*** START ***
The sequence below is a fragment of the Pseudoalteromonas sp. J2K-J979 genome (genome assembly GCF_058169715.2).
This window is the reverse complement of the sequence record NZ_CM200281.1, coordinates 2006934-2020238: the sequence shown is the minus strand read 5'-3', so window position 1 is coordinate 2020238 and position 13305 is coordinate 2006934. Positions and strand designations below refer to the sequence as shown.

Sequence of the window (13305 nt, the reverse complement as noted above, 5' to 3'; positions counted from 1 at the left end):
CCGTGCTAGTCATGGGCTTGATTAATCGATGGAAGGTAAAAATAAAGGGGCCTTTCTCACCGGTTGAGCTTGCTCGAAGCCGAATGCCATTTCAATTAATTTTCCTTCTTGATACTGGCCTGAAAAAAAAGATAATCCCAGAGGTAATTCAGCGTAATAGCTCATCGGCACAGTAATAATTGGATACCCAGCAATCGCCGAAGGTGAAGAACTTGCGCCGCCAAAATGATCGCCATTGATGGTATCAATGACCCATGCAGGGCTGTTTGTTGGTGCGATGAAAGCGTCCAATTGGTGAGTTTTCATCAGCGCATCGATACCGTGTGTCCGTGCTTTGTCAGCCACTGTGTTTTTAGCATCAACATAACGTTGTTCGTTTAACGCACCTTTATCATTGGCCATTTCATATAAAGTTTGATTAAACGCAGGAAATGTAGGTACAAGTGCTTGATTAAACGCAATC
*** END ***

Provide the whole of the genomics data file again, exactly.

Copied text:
The sequence below is a fragment of the Pseudoalteromonas sp. J2K-J979 genome (genome assembly GCF_058169715.2).
This window is the reverse complement of the sequence record NZ_CM200281.1, coordinates 2006934-2020238: the sequence shown is the minus strand read 5'-3', so window position 1 is coordinate 2020238 and position 13305 is coordinate 2006934. Positions and strand designations below refer to the sequence as shown.

Sequence of the window (13305 nt, the reverse complement as noted above, 5' to 3'; positions counted from 1 at the left end):
CCGTGCTAGTCATGGGCTTGATTAATCGATGGAAGGTAAAAATAAAGGGGCCTTTCTCACCGGTTGAGCTTGCTCGAAGCCGAATGCCATTTCAATTAATTTTCCTTCTTGATACTGGCCTGAAAAAAAAGATAATCCCAGAGGTAATTCAGCGTAATAGCTCATCGGCACAGTAATAATTGGATACCCAGCAATCGCCGAAGGTGAAGAACTTGCGCCGCCAAAATGATCGCCATTGATGGTATCAATGACCCATGCAGGGCTGTTTGTTGGTGCGATGAAAGCGTCCAATTGGTGAGTTTTCATCAGCGCATCGATACCGTGTGTCCGTGCTTTGTCAGCCACTGTGTTTTTAGCATCAACATAACGTTGTTCGTTTAACGCACCTTTATCATTGGCCATTTCATATAAAGTTTGATTAAACGCAGGAAATGTAGGTACAAGTGCTTGATTAAACGCAATC